The Satanic Rites Of Dracula (1973) 5/5
This was Lee’s eighth and final outing as the vampire Count, and the third pairing with Peter Cushing as Van Helsing (along with Dracula in 1958, and Dracula A.D 72 in, funnily enough, 1972). It was also the very last Hammer film that would feature both of those great friends.
A minute’s silence, please.
My wife: please stop rolling your eyes.
The film’s working title was Dracula is Dead . . . and Well and Living in London.
Christopher Lee wasn’t amused: “I’m doing it under protest . . . I think it’s fatuous. I can think of twenty adjectives-fatuous, pointless, absurd. It’s not a comedy, but it’s got a comic title. I don’t see the point.”
Eschewing the usual gothic setting, as was done in the previous Dracula film also, for Twentieth-Century London, this has the feel of a modern (for the time) thriller, complete with appropriate soundtrack. There are snipers on motorcycles, donning leather, fur parkas and 1970’s porn tashes.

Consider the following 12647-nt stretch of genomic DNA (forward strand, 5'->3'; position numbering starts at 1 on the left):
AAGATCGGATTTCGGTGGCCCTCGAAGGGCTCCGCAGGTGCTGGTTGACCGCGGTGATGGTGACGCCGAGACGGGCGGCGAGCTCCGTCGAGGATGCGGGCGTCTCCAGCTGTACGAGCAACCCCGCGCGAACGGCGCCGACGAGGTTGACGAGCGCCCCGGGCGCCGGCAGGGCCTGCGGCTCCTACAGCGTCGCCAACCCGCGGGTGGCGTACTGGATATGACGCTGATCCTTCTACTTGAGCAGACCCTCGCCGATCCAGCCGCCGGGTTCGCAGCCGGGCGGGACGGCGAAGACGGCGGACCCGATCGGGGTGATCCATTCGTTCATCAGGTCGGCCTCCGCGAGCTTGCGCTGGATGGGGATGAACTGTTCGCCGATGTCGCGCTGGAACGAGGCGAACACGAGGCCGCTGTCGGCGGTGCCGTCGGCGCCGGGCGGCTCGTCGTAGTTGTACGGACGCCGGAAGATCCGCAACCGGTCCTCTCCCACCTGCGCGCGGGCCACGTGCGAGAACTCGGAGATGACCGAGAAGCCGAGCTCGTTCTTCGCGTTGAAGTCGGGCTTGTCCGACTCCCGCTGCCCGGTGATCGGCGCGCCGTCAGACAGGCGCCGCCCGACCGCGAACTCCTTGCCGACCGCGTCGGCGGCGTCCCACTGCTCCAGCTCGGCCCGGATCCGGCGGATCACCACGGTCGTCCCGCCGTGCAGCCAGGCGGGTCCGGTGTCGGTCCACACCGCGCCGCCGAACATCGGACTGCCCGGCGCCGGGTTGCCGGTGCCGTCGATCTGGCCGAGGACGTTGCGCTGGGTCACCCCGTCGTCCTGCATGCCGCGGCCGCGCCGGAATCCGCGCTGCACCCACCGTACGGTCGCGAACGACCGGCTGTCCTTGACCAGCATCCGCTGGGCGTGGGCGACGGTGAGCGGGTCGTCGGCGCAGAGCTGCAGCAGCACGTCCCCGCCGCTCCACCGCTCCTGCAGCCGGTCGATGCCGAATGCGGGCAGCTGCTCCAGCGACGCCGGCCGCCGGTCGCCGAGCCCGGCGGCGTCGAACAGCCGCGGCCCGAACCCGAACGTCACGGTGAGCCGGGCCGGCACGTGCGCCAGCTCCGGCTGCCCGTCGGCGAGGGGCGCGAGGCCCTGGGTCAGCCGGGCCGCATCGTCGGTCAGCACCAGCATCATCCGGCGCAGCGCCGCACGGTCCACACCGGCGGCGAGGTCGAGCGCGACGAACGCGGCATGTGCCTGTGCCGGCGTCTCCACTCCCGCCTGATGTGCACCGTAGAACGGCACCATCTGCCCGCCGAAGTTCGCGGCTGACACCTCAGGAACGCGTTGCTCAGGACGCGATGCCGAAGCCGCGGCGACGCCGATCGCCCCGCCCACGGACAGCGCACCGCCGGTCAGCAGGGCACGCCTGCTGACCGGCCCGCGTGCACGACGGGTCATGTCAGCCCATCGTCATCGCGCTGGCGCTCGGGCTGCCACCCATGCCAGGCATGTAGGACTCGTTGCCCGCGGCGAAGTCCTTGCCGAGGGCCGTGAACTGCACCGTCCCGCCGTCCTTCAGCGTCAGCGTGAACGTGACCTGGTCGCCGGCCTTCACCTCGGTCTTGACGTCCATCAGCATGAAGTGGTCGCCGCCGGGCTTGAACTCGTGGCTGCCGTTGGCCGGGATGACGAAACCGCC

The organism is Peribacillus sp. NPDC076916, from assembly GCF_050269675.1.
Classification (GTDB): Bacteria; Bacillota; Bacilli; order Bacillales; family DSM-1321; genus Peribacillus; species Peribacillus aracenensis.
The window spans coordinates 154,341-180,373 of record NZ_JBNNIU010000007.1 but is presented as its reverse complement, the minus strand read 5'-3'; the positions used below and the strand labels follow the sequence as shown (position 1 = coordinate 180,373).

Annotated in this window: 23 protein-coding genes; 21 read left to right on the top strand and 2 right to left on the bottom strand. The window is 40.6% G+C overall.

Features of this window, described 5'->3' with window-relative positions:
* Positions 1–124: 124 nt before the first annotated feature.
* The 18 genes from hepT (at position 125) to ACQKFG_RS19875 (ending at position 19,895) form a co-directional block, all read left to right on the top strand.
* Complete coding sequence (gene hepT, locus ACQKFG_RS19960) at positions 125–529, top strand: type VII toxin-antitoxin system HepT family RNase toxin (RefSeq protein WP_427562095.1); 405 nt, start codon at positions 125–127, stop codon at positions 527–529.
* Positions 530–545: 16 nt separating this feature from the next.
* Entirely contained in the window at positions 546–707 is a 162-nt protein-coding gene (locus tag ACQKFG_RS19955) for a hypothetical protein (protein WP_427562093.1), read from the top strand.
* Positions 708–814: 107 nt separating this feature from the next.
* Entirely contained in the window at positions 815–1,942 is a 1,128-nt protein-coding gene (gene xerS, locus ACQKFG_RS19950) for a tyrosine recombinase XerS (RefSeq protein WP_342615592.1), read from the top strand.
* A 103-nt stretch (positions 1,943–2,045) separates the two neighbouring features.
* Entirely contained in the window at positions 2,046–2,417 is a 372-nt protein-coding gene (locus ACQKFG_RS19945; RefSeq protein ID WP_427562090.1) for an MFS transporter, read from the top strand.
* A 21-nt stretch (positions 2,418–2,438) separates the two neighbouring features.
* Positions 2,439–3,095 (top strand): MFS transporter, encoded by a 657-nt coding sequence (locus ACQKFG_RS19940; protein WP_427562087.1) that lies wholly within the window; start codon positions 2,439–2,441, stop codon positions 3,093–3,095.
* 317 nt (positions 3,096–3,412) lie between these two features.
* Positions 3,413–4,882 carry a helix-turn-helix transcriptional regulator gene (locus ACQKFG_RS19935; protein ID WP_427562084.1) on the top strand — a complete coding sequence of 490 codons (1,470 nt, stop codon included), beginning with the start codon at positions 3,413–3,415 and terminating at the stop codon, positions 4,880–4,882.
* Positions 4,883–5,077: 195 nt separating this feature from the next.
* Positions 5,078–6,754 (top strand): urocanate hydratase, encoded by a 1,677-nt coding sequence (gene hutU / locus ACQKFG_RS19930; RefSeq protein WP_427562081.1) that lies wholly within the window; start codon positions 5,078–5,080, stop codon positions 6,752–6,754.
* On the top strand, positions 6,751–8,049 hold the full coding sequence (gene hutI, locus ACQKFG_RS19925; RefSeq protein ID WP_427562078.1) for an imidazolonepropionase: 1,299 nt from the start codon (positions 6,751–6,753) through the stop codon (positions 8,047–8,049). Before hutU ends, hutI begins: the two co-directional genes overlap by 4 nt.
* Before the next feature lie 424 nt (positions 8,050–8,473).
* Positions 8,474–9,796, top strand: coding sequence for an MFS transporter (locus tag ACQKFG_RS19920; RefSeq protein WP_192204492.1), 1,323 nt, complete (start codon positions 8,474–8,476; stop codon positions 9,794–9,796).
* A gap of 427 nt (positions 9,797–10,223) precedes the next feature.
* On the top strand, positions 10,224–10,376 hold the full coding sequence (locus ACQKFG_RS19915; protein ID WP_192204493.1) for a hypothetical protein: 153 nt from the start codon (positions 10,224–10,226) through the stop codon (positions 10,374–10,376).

A research establishment and real estate business serves as a front for a satanic cult, headed by Dracula, which is developing a deadly strain of the plague to unleash upon mankind, at midnight on the feast of the sabbath of the undead. Suppose it sounded better than doing it on Pancake Tuesday.
Lee as always, is iconic as Dracula, although in this film he doesn’t appear until thirty minutes in. At one point, with a flourish of his hands, he makes candles burst into life like a stage magician.
As his plans come to light, Van Helsing wonders why Dracula is attempting to destroy his only food source-does he harbour a subconscious desire to end his own torment?
This is a great twist, but unfortunately we don’t learn the truth of this, as, in the finale, Van Helsing’s granddaughter, played by Joanna Lumley, is rescued from the vampire’s clutches, and fire engulfs the only person stricken with the plague.
Dracula, in his endless pursuit of Van Helsing, becomes entangled and sliced in hawthorn, and is then dispatched by a fence post used as a stake.
For the final time, we see Lee’s Dracula destroyed by Cushing’s Van Helsing. As the vampire wastes away, his destroyer picks up the only thing left: his ring. Perhaps paving the way for a further film that didn’t come? Regrets, I’ve had a few.
I loved this one, an imaginative twist on the Dracula franchise that felt like a thriller, with Dracula coming over as part vampire and part Bond villain. Perhaps it served as the perfect training vehicle for Lee’s future Scaramanga role.
Okay, my good wife, the film is over-here’s the remote. What’s going on in Emmerdale?